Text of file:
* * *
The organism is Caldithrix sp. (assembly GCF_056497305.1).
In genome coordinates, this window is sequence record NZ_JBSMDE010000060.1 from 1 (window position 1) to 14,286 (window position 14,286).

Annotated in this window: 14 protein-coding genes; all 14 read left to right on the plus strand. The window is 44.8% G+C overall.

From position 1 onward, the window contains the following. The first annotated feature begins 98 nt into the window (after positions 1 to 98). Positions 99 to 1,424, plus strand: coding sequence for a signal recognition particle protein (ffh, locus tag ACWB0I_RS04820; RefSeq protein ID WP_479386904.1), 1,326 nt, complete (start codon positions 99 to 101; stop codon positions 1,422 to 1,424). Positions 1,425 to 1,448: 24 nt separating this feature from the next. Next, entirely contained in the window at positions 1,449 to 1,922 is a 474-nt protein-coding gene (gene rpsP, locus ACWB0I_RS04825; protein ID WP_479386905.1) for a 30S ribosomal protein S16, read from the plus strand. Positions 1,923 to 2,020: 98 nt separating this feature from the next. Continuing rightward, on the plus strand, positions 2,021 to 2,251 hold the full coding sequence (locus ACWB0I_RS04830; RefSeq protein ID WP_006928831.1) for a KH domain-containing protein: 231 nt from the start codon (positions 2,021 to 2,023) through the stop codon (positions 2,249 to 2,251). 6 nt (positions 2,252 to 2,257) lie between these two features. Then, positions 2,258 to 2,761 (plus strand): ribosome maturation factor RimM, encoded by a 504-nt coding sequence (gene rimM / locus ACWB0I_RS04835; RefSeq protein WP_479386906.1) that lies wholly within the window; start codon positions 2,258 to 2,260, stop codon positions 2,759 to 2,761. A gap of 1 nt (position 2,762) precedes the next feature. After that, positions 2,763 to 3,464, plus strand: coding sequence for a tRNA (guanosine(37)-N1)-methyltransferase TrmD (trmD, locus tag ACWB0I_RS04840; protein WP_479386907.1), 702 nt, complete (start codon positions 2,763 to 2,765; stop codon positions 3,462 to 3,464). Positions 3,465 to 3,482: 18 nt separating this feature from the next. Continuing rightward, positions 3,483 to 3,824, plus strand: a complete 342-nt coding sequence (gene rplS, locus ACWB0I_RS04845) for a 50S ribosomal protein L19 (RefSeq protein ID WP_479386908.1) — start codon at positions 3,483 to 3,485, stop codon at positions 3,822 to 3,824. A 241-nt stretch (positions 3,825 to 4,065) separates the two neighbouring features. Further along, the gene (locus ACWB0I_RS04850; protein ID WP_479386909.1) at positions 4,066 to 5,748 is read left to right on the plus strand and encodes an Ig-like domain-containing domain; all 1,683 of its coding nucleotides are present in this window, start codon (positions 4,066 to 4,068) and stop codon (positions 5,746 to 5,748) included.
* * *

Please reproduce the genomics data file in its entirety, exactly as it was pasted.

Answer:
The organism is Caldithrix sp. (assembly GCF_056497305.1).
In genome coordinates, this window is sequence record NZ_JBSMDE010000060.1 from 1 (window position 1) to 14,286 (window position 14,286).

Annotated in this window: 14 protein-coding genes; all 14 read left to right on the plus strand. The window is 44.8% G+C overall.

From position 1 onward, the window contains the following. The first annotated feature begins 98 nt into the window (after positions 1 to 98). Positions 99 to 1,424, plus strand: coding sequence for a signal recognition particle protein (ffh, locus tag ACWB0I_RS04820; RefSeq protein ID WP_479386904.1), 1,326 nt, complete (start codon positions 99 to 101; stop codon positions 1,422 to 1,424). Positions 1,425 to 1,448: 24 nt separating this feature from the next. Next, entirely contained in the window at positions 1,449 to 1,922 is a 474-nt protein-coding gene (gene rpsP, locus ACWB0I_RS04825; protein ID WP_479386905.1) for a 30S ribosomal protein S16, read from the plus strand. Positions 1,923 to 2,020: 98 nt separating this feature from the next. Continuing rightward, on the plus strand, positions 2,021 to 2,251 hold the full coding sequence (locus ACWB0I_RS04830; RefSeq protein ID WP_006928831.1) for a KH domain-containing protein: 231 nt from the start codon (positions 2,021 to 2,023) through the stop codon (positions 2,249 to 2,251). 6 nt (positions 2,252 to 2,257) lie between these two features. Then, positions 2,258 to 2,761 (plus strand): ribosome maturation factor RimM, encoded by a 504-nt coding sequence (gene rimM / locus ACWB0I_RS04835; RefSeq protein WP_479386906.1) that lies wholly within the window; start codon positions 2,258 to 2,260, stop codon positions 2,759 to 2,761. A gap of 1 nt (position 2,762) precedes the next feature. After that, positions 2,763 to 3,464, plus strand: coding sequence for a tRNA (guanosine(37)-N1)-methyltransferase TrmD (trmD, locus tag ACWB0I_RS04840; protein WP_479386907.1), 702 nt, complete (start codon positions 2,763 to 2,765; stop codon positions 3,462 to 3,464). Positions 3,465 to 3,482: 18 nt separating this feature from the next. Continuing rightward, positions 3,483 to 3,824, plus strand: a complete 342-nt coding sequence (gene rplS, locus ACWB0I_RS04845) for a 50S ribosomal protein L19 (RefSeq protein ID WP_479386908.1) — start codon at positions 3,483 to 3,485, stop codon at positions 3,822 to 3,824. A 241-nt stretch (positions 3,825 to 4,065) separates the two neighbouring features. Further along, the gene (locus ACWB0I_RS04850; protein ID WP_479386909.1) at positions 4,066 to 5,748 is read left to right on the plus strand and encodes an Ig-like domain-containing domain; all 1,683 of its coding nucleotides are present in this window, start codon (positions 4,066 to 4,068) and stop codon (positions 5,746 to 5,748) included.